September 2015
Volume 15, Issue 12
Vision Sciences Society Annual Meeting Abstract  |   September 2015
Dmax: Motion seen better in the periphery than in the fovea
Author Affiliations
  • Neal Dykmans
    Department of Psychology, University of California, San Diego
  • Stuart Anstis
    Department of Psychology, University of California, San Diego
Journal of Vision September 2015, Vol.15, 1175. doi:10.1167/15.12.1175
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      Neal Dykmans, Stuart Anstis; Dmax: Motion seen better in the periphery than in the fovea. Journal of Vision 2015;15(12):1175. doi: 10.1167/15.12.1175.

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      © ARVO (1962-2015); The Authors (2016-present)

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We present a rare example of peripheral vision being better than foveal vision, based upon Dmax (Braddick, Vision Res. 1974). A field of dense random dots jumps clockwise around a circular orbit while remaining upright (without rotating). Viewed foveally, the field appears to “twinkle” randomly (like dynamic visual noise). In peripheral vision, the circling motion is clearly seen. Our results show that Dmax is smallest for small dots and progressively larger for large dots and clumps of dots. In the fovea, individual dots jump through distances exceeding their own Dmax, and therefore look random, masking out the circling motion of low-frequency random clumps of dots. In the periphery, low spatial acuity filters out this masking twinkle, revealing the circling clumps. By varying the jump size and dot size, we showed that jumps through a distance of x dot diameters gave visible circling only at eccentricities proportional to x0.68 or greater. Thus Dmax is determined not by dot size per se, but by the ratio of jump size to dot size.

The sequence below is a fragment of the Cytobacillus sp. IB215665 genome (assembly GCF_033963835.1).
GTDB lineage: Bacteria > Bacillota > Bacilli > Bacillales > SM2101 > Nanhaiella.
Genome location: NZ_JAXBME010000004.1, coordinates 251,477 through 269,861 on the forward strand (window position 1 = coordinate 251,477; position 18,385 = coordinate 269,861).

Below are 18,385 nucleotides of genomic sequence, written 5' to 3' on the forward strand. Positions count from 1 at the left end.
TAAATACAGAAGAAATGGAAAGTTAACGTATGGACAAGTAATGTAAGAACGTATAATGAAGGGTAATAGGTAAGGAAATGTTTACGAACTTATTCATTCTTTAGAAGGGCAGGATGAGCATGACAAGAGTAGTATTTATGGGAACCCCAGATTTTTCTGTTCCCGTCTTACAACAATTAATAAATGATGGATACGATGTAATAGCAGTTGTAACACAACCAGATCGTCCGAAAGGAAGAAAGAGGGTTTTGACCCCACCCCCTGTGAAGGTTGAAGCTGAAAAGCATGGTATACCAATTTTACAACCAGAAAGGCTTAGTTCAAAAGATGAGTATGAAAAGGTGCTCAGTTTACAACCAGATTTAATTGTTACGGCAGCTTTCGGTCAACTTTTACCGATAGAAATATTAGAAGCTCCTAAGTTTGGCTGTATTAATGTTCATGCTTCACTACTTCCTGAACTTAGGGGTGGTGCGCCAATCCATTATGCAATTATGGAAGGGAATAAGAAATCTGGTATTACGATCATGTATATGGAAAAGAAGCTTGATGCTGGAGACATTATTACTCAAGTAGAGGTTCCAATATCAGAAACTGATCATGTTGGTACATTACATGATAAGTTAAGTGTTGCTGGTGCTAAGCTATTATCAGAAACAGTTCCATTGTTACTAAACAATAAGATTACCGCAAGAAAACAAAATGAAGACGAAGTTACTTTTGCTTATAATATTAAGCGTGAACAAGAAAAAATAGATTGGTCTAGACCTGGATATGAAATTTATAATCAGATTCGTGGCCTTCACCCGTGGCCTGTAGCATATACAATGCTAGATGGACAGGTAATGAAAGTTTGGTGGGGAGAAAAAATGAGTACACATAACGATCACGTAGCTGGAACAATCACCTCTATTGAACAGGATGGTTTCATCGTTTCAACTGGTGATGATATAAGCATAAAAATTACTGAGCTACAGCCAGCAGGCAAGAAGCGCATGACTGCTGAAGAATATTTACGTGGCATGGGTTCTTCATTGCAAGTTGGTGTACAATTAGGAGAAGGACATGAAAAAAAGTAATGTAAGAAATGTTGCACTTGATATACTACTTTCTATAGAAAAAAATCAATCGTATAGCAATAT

Meeting abstract presented at VSS 2015


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